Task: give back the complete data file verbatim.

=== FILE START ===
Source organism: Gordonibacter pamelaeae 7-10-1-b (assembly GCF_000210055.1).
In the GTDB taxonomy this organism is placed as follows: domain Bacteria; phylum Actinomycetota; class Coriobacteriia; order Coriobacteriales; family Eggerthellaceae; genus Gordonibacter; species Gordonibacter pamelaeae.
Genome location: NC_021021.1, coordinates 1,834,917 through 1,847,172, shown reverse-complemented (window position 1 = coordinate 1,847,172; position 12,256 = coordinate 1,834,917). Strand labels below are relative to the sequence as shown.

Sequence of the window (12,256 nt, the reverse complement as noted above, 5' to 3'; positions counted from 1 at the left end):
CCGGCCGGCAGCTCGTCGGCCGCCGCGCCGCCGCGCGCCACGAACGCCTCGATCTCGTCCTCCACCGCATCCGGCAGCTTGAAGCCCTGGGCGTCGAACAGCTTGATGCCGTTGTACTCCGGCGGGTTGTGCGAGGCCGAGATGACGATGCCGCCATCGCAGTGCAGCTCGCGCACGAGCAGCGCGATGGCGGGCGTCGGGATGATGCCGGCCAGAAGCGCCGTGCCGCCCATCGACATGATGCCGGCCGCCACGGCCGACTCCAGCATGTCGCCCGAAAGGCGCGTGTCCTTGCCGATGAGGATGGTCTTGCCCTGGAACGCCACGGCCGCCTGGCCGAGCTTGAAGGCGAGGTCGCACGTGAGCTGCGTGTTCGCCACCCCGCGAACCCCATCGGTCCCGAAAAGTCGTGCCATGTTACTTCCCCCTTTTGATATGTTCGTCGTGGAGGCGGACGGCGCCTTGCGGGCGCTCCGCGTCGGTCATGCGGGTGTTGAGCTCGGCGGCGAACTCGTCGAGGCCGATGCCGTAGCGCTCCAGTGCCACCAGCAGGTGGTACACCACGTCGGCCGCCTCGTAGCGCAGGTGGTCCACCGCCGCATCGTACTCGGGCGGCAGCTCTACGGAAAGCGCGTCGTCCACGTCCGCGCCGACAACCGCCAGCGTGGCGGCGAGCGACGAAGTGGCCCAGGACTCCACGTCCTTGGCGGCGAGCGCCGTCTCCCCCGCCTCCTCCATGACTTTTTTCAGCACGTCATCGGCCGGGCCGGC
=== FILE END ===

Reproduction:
Source organism: Gordonibacter pamelaeae 7-10-1-b (assembly GCF_000210055.1).
In the GTDB taxonomy this organism is placed as follows: domain Bacteria; phylum Actinomycetota; class Coriobacteriia; order Coriobacteriales; family Eggerthellaceae; genus Gordonibacter; species Gordonibacter pamelaeae.
Genome location: NC_021021.1, coordinates 1,834,917 through 1,847,172, shown reverse-complemented (window position 1 = coordinate 1,847,172; position 12,256 = coordinate 1,834,917). Strand labels below are relative to the sequence as shown.

Sequence of the window (12,256 nt, the reverse complement as noted above, 5' to 3'; positions counted from 1 at the left end):
CCGGCCGGCAGCTCGTCGGCCGCCGCGCCGCCGCGCGCCACGAACGCCTCGATCTCGTCCTCCACCGCATCCGGCAGCTTGAAGCCCTGGGCGTCGAACAGCTTGATGCCGTTGTACTCCGGCGGGTTGTGCGAGGCCGAGATGACGATGCCGCCATCGCAGTGCAGCTCGCGCACGAGCAGCGCGATGGCGGGCGTCGGGATGATGCCGGCCAGAAGCGCCGTGCCGCCCATCGACATGATGCCGGCCGCCACGGCCGACTCCAGCATGTCGCCCGAAAGGCGCGTGTCCTTGCCGATGAGGATGGTCTTGCCCTGGAACGCCACGGCCGCCTGGCCGAGCTTGAAGGCGAGGTCGCACGTGAGCTGCGTGTTCGCCACCCCGCGAACCCCATCGGTCCCGAAAAGTCGTGCCATGTTACTTCCCCCTTTTGATATGTTCGTCGTGGAGGCGGACGGCGCCTTGCGGGCGCTCCGCGTCGGTCATGCGGGTGTTGAGCTCGGCGGCGAACTCGTCGAGGCCGATGCCGTAGCGCTCCAGTGCCACCAGCAGGTGGTACACCACGTCGGCCGCCTCGTAGCGCAGGTGGTCCACCGCCGCATCGTACTCGGGCGGCAGCTCTACGGAAAGCGCGTCGTCCACGTCCGCGCCGACAACCGCCAGCGTGGCGGCGAGCGACGAAGTGGCCCAGGACTCCACGTCCTTGGCGGCGAGCGCCGTCTCCCCCGCCTCCTCCATGACTTTTTTCAGCACGTCATCGGCCGGGCCGGC